Methane Mining in Montana May Be Salting The Earth (Literally)
An expansion of mining coal-bed methane seams in Montana has led to complaints from local farmers that irrigation water has become polluted. The process of pumping out large quantities of salty water from the seams to get at the lucrative methane (natural) gas is being blamed for contaminating local ground water and streams. Though denied by industry reps, Roger Muggli, a local farmer, states that his alfalfa crops have been damaged by this process.
It appears that this practice is literally “salting the earth”, a reference to a biblical times practice of spreading salt on fields to make them infertile to crops.
Up to 2 million gallons of water produced by the industry are discharged daily into the Tongue in Montana. Almost 10 times that amount is put into the Powder River upstream in Wyoming, according to the Wyoming Department of Environmental Quality.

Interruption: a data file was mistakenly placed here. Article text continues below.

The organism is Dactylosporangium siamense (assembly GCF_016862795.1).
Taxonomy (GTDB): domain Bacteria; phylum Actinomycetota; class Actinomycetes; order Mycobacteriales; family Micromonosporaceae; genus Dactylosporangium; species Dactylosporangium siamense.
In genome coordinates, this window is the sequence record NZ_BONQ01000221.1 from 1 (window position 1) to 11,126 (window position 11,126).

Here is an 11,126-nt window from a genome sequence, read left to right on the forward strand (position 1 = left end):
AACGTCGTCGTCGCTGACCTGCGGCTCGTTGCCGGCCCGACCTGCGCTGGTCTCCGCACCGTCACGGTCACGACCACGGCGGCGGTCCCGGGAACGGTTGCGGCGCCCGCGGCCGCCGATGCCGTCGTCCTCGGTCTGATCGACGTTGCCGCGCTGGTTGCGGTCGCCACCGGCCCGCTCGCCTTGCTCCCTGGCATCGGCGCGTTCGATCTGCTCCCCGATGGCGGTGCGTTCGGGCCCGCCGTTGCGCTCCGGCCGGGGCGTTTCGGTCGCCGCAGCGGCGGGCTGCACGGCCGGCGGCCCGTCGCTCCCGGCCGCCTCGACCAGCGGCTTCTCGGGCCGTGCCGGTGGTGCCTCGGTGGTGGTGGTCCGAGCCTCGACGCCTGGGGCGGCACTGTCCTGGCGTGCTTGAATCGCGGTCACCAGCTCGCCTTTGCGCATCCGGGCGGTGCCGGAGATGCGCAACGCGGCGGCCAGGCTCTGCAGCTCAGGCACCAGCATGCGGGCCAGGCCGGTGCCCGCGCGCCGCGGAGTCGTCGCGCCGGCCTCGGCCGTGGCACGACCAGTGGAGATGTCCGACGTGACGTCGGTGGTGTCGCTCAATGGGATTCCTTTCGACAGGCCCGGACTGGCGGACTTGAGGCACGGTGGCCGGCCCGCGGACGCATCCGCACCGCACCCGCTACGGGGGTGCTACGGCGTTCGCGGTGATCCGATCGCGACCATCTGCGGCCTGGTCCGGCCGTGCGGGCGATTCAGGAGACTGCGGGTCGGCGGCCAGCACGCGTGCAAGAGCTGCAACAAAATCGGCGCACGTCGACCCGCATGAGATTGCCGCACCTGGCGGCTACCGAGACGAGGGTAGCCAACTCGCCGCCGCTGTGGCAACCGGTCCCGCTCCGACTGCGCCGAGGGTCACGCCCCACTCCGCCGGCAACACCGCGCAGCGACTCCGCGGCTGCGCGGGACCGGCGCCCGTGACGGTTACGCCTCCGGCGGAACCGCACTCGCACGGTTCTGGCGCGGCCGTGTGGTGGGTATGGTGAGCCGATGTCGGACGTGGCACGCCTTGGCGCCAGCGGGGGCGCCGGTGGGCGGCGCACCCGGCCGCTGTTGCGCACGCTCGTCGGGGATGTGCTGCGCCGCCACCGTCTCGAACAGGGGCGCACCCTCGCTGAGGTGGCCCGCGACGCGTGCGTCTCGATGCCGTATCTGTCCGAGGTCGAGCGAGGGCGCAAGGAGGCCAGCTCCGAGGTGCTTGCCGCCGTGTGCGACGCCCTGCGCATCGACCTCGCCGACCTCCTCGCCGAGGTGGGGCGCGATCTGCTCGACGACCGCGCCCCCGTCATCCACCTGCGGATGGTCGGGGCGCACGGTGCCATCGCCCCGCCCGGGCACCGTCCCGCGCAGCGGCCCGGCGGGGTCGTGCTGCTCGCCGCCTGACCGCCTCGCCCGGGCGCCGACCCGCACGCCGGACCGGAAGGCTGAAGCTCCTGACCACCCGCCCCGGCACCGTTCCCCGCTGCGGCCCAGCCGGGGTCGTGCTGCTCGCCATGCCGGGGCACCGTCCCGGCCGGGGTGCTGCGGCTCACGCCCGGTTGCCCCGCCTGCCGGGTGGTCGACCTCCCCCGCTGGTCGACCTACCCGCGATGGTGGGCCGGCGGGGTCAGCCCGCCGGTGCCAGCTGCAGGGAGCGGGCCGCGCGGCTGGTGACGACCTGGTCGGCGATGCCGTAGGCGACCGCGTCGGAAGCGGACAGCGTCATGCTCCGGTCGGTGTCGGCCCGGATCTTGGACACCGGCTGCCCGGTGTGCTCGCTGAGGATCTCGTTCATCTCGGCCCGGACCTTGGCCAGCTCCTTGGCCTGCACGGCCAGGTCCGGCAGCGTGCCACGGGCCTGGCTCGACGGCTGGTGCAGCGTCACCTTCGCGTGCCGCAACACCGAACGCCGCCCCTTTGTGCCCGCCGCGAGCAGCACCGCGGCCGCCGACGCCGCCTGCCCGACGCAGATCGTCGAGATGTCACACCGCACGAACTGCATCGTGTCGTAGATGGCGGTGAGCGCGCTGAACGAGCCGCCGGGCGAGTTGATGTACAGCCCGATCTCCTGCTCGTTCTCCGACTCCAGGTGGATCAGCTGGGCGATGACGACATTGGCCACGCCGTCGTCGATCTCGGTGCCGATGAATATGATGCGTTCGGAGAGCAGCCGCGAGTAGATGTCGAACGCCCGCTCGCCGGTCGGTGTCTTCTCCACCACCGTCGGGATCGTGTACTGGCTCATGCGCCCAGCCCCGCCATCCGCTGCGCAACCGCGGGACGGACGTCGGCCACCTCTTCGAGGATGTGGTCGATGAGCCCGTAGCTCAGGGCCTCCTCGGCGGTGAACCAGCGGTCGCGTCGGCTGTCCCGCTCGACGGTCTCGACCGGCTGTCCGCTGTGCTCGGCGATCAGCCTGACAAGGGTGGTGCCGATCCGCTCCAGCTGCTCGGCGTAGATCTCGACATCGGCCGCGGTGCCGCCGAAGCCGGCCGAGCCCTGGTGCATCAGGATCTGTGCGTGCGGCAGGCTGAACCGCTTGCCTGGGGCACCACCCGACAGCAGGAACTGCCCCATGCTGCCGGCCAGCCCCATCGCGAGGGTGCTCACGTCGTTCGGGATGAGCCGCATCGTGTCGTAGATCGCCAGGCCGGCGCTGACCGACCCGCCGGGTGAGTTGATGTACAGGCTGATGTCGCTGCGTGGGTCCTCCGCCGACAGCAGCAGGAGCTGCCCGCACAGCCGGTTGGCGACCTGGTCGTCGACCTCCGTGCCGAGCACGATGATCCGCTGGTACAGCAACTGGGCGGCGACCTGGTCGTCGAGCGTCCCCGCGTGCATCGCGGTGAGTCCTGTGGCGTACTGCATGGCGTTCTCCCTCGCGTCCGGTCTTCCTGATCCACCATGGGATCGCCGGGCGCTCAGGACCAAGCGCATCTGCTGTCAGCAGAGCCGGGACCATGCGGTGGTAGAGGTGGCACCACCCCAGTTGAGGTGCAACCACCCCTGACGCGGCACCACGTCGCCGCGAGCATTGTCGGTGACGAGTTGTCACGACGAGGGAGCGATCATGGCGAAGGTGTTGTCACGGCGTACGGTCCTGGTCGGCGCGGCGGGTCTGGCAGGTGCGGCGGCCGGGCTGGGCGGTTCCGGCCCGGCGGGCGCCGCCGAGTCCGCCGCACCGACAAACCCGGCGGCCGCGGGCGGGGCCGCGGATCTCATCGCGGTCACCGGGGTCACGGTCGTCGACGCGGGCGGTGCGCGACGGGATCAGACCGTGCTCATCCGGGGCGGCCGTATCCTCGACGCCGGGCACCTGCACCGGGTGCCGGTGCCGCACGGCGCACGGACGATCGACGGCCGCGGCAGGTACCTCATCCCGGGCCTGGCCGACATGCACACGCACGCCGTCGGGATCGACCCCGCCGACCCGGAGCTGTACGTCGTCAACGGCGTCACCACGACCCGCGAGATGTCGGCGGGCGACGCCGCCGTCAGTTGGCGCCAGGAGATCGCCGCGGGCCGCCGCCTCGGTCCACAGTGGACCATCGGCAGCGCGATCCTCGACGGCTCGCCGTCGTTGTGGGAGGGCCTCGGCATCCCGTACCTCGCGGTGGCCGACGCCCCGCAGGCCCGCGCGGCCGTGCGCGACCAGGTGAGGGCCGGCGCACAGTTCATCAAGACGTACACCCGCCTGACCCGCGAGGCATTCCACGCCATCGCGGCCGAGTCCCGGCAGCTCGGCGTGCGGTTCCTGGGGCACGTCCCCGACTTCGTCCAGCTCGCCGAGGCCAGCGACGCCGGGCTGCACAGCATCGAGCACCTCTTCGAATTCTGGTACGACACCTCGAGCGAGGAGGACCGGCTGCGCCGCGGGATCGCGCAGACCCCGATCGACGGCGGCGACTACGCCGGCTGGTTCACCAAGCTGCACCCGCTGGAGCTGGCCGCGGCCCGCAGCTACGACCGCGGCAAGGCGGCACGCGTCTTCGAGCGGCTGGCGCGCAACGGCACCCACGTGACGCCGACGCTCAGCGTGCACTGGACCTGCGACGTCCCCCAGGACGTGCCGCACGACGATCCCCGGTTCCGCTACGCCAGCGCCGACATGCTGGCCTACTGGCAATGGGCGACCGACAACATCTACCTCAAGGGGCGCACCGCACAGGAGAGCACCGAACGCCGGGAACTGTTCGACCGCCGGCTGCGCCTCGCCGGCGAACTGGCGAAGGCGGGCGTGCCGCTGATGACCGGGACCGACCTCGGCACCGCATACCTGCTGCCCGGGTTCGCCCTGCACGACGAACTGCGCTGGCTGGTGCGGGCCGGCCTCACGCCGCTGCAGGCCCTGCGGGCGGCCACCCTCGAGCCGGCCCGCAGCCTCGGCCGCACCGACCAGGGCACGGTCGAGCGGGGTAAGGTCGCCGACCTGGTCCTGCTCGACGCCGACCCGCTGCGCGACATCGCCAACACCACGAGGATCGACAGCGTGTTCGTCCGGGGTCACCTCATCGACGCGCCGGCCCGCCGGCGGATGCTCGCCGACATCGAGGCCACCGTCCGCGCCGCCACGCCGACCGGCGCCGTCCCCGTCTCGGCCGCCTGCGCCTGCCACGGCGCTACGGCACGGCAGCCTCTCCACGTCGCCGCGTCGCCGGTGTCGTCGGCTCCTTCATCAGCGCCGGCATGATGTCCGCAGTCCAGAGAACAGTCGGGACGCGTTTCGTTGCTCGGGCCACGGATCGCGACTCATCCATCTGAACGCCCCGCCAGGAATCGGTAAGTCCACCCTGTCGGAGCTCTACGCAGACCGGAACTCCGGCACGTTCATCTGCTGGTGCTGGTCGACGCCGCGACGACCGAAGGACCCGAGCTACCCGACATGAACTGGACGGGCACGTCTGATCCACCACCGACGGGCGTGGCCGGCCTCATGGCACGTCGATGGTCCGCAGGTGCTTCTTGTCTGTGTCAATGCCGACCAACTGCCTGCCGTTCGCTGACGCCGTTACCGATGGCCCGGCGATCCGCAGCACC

Though coal-bed methane water contains sodium, the two rivers have naturally high levels of sodium. So gauging the industry’s impact on the river water is difficult.
Muggli said that when he used irrigation water from the Tongue last growing season, the clay-based soils in three fields were rendered useless.
When clay soil has too much sodium, it can collapse to form an impenetrable seal. With water and air unable to get through the soil, Muggli’s alfalfa turned yellow within a month.
“The only change we’ve had after irrigating with this water for 120 years is CBM (coal-bed methane),” Muggli said. “Who else am I going to blame?”
Getting at the remaining natural gas in North America will be much more difficult and, as this case shows us, potentially much more polluting.
pic via Food Chronicles